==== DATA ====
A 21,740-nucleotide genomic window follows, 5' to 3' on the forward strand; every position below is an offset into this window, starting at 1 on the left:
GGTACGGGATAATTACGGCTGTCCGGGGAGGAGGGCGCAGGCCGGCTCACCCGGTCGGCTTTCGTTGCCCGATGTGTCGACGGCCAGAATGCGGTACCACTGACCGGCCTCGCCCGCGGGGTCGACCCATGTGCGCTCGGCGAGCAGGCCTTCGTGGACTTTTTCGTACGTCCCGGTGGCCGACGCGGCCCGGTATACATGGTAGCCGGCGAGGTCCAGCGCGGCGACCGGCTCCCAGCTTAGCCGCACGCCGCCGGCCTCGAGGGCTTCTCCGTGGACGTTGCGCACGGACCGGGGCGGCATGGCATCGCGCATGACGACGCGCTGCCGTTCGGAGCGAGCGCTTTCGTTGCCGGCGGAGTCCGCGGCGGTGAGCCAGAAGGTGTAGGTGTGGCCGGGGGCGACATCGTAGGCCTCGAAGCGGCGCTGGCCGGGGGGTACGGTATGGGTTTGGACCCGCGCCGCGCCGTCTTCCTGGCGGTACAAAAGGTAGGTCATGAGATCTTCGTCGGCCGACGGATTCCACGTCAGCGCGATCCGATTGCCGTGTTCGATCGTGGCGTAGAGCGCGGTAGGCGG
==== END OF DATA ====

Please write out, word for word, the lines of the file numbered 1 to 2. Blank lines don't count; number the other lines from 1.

A 21,740-nucleotide genomic window follows, 5' to 3' on the forward strand; every position below is an offset into this window, starting at 1 on the left:
GGTACGGGATAATTACGGCTGTCCGGGGAGGAGGGCGCAGGCCGGCTCACCCGGTCGGCTTTCGTTGCCCGATGTGTCGACGGCCAGAATGCGGTACCACTGACCGGCCTCGCCCGCGGGGTCGACCCATGTGCGCTCGGCGAGCAGGCCTTCGTGGACTTTTTCGTACGTCCCGGTGGCCGACGCGGCCCGGTATACATGGTAGCCGGCGAGGTCCAGCGCGGCGACCGGCTCCCAGCTTAGCCGCACGCCGCCGGCCTCGAGGGCTTCTCCGTGGACGTTGCGCACGGACCGGGGCGGCATGGCATCGCGCATGACGACGCGCTGCCGTTCGGAGCGAGCGCTTTCGTTGCCGGCGGAGTCCGCGGCGGTGAGCCAGAAGGTGTAGGTGTGGCCGGGGGCGACATCGTAGGCCTCGAAGCGGCGCTGGCCGGGGGGTACGGTATGGGTTTGGACCCGCGCCGCGCCGTCTTCCTGGCGGTACAAAAGGTAGGTCATGAGATCTTCGTCGGCCGACGGATTCCACGTCAGCGCGATCCGATTGCCGTGTTCGATCGTGGCGTAGAGCGCGGTAGGCGG